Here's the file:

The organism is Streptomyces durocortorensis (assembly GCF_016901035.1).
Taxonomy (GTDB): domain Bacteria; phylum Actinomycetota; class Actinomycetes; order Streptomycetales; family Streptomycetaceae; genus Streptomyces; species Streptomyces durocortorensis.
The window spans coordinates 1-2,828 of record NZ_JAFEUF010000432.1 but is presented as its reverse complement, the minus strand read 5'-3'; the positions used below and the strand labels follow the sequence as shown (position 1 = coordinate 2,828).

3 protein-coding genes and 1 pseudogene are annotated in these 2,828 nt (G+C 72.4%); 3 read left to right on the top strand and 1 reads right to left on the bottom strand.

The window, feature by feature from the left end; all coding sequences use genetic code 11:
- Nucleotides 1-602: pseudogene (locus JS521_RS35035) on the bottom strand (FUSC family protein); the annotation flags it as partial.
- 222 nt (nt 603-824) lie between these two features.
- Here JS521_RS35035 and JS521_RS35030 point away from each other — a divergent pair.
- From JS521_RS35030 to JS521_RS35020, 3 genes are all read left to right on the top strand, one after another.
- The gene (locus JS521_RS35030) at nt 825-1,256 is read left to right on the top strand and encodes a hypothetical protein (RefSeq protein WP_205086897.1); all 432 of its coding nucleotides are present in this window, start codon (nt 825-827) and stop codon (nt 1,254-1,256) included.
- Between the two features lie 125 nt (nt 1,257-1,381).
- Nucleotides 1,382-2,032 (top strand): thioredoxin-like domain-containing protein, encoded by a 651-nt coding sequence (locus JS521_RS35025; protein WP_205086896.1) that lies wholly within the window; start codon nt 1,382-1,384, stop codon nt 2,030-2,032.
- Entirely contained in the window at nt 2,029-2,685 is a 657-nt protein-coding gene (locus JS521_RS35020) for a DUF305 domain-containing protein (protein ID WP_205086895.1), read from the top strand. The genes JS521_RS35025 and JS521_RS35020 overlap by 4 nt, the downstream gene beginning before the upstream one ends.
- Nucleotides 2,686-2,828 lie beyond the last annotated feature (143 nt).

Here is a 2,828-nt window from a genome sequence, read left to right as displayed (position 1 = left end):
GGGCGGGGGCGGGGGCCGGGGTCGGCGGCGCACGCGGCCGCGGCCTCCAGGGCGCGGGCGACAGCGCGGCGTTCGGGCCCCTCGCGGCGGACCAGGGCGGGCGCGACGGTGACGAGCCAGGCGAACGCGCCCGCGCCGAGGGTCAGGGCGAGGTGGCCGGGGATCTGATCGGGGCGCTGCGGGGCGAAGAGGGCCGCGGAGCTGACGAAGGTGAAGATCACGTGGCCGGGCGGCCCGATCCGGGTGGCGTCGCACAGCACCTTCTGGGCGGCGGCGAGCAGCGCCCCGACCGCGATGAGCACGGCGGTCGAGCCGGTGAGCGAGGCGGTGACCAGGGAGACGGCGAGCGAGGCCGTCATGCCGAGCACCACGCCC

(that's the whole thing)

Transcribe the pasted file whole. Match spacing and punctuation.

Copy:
The organism is Streptomyces durocortorensis (assembly GCF_016901035.1).
Taxonomy (GTDB): domain Bacteria; phylum Actinomycetota; class Actinomycetes; order Streptomycetales; family Streptomycetaceae; genus Streptomyces; species Streptomyces durocortorensis.
The window spans coordinates 1-2,828 of record NZ_JAFEUF010000432.1 but is presented as its reverse complement, the minus strand read 5'-3'; the positions used below and the strand labels follow the sequence as shown (position 1 = coordinate 2,828).

3 protein-coding genes and 1 pseudogene are annotated in these 2,828 nt (G+C 72.4%); 3 read left to right on the top strand and 1 reads right to left on the bottom strand.

The window, feature by feature from the left end; all coding sequences use genetic code 11:
- Nucleotides 1-602: pseudogene (locus JS521_RS35035) on the bottom strand (FUSC family protein); the annotation flags it as partial.
- 222 nt (nt 603-824) lie between these two features.
- Here JS521_RS35035 and JS521_RS35030 point away from each other — a divergent pair.
- From JS521_RS35030 to JS521_RS35020, 3 genes are all read left to right on the top strand, one after another.
- The gene (locus JS521_RS35030) at nt 825-1,256 is read left to right on the top strand and encodes a hypothetical protein (RefSeq protein WP_205086897.1); all 432 of its coding nucleotides are present in this window, start codon (nt 825-827) and stop codon (nt 1,254-1,256) included.
- Between the two features lie 125 nt (nt 1,257-1,381).
- Nucleotides 1,382-2,032 (top strand): thioredoxin-like domain-containing protein, encoded by a 651-nt coding sequence (locus JS521_RS35025; protein WP_205086896.1) that lies wholly within the window; start codon nt 1,382-1,384, stop codon nt 2,030-2,032.
- Entirely contained in the window at nt 2,029-2,685 is a 657-nt protein-coding gene (locus JS521_RS35020) for a DUF305 domain-containing protein (protein ID WP_205086895.1), read from the top strand. The genes JS521_RS35025 and JS521_RS35020 overlap by 4 nt, the downstream gene beginning before the upstream one ends.
- Nucleotides 2,686-2,828 lie beyond the last annotated feature (143 nt).

Here is a 2,828-nt window from a genome sequence, read left to right as displayed (position 1 = left end):
GGGCGGGGGCGGGGGCCGGGGTCGGCGGCGCACGCGGCCGCGGCCTCCAGGGCGCGGGCGACAGCGCGGCGTTCGGGCCCCTCGCGGCGGACCAGGGCGGGCGCGACGGTGACGAGCCAGGCGAACGCGCCCGCGCCGAGGGTCAGGGCGAGGTGGCCGGGGATCTGATCGGGGCGCTGCGGGGCGAAGAGGGCCGCGGAGCTGACGAAGGTGAAGATCACGTGGCCGGGCGGCCCGATCCGGGTGGCGTCGCACAGCACCTTCTGGGCGGCGGCGAGCAGCGCCCCGACCGCGATGAGCACGGCGGTCGAGCCGGTGAGCGAGGCGGTGACCAGGGAGACGGCGAGCGAGGCCGTCATGCCGAGCACCACGCCC